Our objective was to identify one or more excluder sizes that would simultaneously reduce sizes and numbers of sponge crabs relative to control pots while maintaining sizes and numbers of nonsponged crabs. If effective at preventing the entry of sponge crabs into pots, excluders would increase reproductive potential of the blue crab population through at least three processes: 1) reduce levels of harvest, 2) reduce stress (such as brood scrubbing) and limb loss to sponge crabs that fishermen elect not to harvest, and 3) eliminate a barrier to sponge crabs migrating to offshore waters to release their broods. In theory, a barrier to entry, such as an excluder, would only need to be applied in the high salinity portions of estuaries where sponge crabs are typically found.
Eldridge et al. (1979) believed that the effectiveness of culling devices affixed to crab pots depended on satisfying three criteria; they are inexpensive and easy to affix, they reduce catches of non-target crabs, and they maintain catches of target crabs. These criteria were considered in assessing the utility of sponge crab excluders as a means to protect blue crab broodstock in North Carolina waters.
Potentially effective excluder sizes were determined from trials conducted in spring, 2004 by holding hard crabs in shedding tanks. Seven sizes of rectangular excluders were tested: 52x105, 50x100, 50x95, 50x90, 45x90, 45x80, and 40x80 mm (internal dimensions). Excluders were constructed from 12-gauge stainless steel, with four of the same size attached with wire hog clips to the four funnel entrances of each of seven pots (Fig. 3). Each pot soaked for tank trials was baited with previously frozen Atlantic menhaden, Brevoortia tyrannus.
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Pots were submerged into tanks that measured 2 m long, 0.75 m wide, and 0.4 m deep, which covered the funnel entrances of pots. Ten tagged, variably sized crabs of each type (legal male (>127 mm carapace width), mature female, and sponge) were introduced in turn into a tank containing a single pot. The status (entry vs. non-entry) of each crab was recorded every 4 h for 24 h. A second 24 h trial was repeated for each type and excluder size using ten new crabs. From these tank experiments, two excluder sizes were selected for comparisons in field trials: 45x90 and 45x85 mm. Smaller excluders prevented entry of a high percentage of nonsponged crabs while larger excluders allowed entry of a high percentage of sponge crabs.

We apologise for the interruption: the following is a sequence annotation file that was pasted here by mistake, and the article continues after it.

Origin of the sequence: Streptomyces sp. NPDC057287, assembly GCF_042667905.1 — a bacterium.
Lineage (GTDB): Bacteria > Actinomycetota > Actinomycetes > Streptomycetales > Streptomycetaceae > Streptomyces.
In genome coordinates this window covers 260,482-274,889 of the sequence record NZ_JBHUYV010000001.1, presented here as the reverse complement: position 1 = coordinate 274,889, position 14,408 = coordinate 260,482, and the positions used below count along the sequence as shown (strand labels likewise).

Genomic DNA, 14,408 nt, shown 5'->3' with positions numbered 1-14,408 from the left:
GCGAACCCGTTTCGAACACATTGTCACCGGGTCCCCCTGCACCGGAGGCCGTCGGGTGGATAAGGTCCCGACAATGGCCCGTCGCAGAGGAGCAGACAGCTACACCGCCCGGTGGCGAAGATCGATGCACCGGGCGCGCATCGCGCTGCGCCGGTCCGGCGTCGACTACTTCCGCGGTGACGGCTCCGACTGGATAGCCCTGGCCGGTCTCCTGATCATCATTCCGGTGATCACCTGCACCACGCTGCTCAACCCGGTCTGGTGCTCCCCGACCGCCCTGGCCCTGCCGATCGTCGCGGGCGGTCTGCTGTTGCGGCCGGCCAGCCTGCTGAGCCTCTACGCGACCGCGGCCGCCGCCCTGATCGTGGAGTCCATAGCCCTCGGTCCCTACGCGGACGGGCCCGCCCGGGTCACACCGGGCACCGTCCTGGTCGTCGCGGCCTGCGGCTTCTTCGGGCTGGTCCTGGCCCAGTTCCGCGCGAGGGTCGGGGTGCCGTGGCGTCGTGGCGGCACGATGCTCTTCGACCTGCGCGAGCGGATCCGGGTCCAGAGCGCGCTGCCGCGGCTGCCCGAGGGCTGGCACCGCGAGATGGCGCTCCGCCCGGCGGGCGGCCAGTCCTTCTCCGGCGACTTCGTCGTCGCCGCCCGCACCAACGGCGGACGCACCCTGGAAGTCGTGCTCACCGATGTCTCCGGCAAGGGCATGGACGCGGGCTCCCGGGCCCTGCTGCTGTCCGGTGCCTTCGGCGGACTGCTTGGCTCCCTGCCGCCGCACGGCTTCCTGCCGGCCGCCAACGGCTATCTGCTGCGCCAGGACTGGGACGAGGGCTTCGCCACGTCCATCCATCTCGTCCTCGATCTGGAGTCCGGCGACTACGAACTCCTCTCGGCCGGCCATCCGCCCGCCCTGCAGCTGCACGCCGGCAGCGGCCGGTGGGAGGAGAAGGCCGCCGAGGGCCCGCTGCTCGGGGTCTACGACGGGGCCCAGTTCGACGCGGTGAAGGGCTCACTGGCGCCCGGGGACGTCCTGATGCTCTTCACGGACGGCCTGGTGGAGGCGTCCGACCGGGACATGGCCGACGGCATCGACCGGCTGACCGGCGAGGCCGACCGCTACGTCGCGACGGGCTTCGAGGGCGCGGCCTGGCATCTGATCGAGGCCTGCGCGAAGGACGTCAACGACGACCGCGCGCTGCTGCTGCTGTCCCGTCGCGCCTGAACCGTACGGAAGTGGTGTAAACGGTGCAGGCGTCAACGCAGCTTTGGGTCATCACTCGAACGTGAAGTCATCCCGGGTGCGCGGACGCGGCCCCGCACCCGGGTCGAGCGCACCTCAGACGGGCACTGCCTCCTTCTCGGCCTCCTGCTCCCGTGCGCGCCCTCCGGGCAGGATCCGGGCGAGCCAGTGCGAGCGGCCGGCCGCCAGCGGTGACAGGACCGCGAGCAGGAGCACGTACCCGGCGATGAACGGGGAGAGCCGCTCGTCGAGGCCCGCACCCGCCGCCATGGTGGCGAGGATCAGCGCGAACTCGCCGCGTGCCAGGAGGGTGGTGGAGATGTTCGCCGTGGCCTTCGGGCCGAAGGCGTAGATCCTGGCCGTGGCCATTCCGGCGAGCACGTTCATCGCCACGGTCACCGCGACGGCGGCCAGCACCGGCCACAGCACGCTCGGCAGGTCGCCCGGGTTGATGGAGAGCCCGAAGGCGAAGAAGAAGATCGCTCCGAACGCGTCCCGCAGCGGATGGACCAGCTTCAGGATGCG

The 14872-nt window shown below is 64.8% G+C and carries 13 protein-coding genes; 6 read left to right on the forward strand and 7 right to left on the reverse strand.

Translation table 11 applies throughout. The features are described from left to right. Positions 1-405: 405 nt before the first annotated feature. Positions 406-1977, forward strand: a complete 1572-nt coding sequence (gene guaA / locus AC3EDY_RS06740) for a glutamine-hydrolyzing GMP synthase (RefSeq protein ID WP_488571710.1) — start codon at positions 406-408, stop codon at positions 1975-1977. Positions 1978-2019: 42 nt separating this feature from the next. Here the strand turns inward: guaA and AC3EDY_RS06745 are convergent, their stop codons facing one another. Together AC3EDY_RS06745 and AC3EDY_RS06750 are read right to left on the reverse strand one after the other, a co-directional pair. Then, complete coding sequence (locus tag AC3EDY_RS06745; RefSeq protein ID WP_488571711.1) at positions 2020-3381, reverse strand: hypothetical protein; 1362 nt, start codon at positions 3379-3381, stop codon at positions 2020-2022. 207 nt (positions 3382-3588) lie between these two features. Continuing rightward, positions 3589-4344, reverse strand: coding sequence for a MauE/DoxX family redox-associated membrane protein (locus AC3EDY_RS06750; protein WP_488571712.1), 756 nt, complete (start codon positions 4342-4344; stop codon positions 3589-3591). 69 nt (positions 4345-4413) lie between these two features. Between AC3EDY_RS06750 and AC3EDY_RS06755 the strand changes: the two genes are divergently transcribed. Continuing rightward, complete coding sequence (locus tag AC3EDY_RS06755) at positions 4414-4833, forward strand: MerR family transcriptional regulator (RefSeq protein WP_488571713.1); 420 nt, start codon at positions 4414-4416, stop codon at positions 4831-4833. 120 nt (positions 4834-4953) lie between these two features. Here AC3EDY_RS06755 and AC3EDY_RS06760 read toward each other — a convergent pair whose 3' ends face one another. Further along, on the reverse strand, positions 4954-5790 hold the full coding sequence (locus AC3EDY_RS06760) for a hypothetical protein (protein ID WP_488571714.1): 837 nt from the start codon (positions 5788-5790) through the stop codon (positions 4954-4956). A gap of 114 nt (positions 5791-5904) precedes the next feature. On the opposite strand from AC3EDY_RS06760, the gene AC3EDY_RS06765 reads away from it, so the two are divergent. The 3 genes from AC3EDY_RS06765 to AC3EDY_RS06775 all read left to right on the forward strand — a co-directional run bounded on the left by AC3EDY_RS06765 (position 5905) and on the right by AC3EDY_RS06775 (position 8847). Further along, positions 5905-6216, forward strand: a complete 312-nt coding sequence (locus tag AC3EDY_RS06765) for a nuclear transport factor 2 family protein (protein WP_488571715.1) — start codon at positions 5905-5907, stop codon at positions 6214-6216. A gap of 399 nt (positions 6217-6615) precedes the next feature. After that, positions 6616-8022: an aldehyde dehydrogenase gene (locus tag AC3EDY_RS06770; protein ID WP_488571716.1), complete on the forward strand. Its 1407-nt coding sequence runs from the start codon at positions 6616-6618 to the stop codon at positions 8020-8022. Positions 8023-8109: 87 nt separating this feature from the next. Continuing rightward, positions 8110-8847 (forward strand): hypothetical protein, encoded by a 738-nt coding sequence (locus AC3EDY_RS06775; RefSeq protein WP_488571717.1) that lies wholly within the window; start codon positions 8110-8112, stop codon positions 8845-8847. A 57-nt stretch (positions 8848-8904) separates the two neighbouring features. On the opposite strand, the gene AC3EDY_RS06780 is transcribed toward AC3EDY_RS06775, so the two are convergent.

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Pots with excluders were fished alongside control pots (no excluders) from 2004-06. All field trials were conducted in Jarrett Bay and adjacent lower Core Sound, a mesohaline estuary west of North Carolina's Outer Banks (Fig. 1). Lower Core Sound lies close to (~10 km from) Barden's Inlet, one of the five North Carolina blue crab spawning sanctuaries. Salinity in this estuary varies widely as a function of wind and rainfall (Paul J. Rudershausen, personal observ.). In 2004 (May-November), pots were deployed over a range of salinities (10-30[per thousand]) (upper Jarrett Bay--lower Core Sound) in order to capture male, female, and sponge crabs in a range of sizes. In 2005 (April-June) and 2006 (May-June), we made an effort to deploy pots in higher salinities (Core Sound) to capture a greater number of sponge crabs. All pots were made of 38.1 mm vinyl-coated square mesh that had two legally mandated 58.7 mm escape (cull) rings affixed to the middle of opposing sides of the upper chamber of each pot.